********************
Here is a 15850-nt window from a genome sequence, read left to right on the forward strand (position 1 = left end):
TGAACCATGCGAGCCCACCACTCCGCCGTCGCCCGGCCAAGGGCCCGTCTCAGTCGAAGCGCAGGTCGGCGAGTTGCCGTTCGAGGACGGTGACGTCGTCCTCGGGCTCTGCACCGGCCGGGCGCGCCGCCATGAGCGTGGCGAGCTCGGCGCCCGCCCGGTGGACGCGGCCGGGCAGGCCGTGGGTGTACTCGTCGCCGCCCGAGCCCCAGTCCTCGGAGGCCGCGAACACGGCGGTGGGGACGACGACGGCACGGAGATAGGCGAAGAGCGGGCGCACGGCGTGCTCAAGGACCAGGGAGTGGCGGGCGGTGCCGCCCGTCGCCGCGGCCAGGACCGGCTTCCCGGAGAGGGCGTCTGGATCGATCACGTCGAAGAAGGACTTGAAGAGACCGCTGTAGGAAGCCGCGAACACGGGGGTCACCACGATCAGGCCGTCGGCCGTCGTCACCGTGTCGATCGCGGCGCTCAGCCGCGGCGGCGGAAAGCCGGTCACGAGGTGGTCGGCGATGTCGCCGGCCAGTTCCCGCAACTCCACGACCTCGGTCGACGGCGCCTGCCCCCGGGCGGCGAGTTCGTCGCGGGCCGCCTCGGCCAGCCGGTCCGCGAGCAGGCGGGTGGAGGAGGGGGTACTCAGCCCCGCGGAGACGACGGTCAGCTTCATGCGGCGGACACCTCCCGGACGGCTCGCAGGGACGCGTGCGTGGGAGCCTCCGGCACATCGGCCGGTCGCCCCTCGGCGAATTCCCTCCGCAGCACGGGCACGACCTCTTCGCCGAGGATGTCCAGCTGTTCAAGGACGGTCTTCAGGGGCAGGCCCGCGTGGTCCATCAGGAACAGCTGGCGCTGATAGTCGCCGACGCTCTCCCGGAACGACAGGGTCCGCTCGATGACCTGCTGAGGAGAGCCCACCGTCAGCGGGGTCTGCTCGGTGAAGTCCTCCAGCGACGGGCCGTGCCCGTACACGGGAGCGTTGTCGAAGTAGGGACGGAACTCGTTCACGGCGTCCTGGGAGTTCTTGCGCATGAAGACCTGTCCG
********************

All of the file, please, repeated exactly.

Here is a 15850-nt window from a genome sequence, read left to right on the forward strand (position 1 = left end):
TGAACCATGCGAGCCCACCACTCCGCCGTCGCCCGGCCAAGGGCCCGTCTCAGTCGAAGCGCAGGTCGGCGAGTTGCCGTTCGAGGACGGTGACGTCGTCCTCGGGCTCTGCACCGGCCGGGCGCGCCGCCATGAGCGTGGCGAGCTCGGCGCCCGCCCGGTGGACGCGGCCGGGCAGGCCGTGGGTGTACTCGTCGCCGCCCGAGCCCCAGTCCTCGGAGGCCGCGAACACGGCGGTGGGGACGACGACGGCACGGAGATAGGCGAAGAGCGGGCGCACGGCGTGCTCAAGGACCAGGGAGTGGCGGGCGGTGCCGCCCGTCGCCGCGGCCAGGACCGGCTTCCCGGAGAGGGCGTCTGGATCGATCACGTCGAAGAAGGACTTGAAGAGACCGCTGTAGGAAGCCGCGAACACGGGGGTCACCACGATCAGGCCGTCGGCCGTCGTCACCGTGTCGATCGCGGCGCTCAGCCGCGGCGGCGGAAAGCCGGTCACGAGGTGGTCGGCGATGTCGCCGGCCAGTTCCCGCAACTCCACGACCTCGGTCGACGGCGCCTGCCCCCGGGCGGCGAGTTCGTCGCGGGCCGCCTCGGCCAGCCGGTCCGCGAGCAGGCGGGTGGAGGAGGGGGTACTCAGCCCCGCGGAGACGACGGTCAGCTTCATGCGGCGGACACCTCCCGGACGGCTCGCAGGGACGCGTGCGTGGGAGCCTCCGGCACATCGGCCGGTCGCCCCTCGGCGAATTCCCTCCGCAGCACGGGCACGACCTCTTCGCCGAGGATGTCCAGCTGTTCAAGGACGGTCTTCAGGGGCAGGCCCGCGTGGTCCATCAGGAACAGCTGGCGCTGATAGTCGCCGACGCTCTCCCGGAACGACAGGGTCCGCTCGATGACCTGCTGAGGAGAGCCCACCGTCAGCGGGGTCTGCTCGGTGAAGTCCTCCAGCGACGGGCCGTGCCCGTACACGGGAGCGTTGTCGAAGTAGGGACGGAACTCGTTCACGGCGTCCTGGGAGTTCTTGCGCATGAAGACCTGTCCG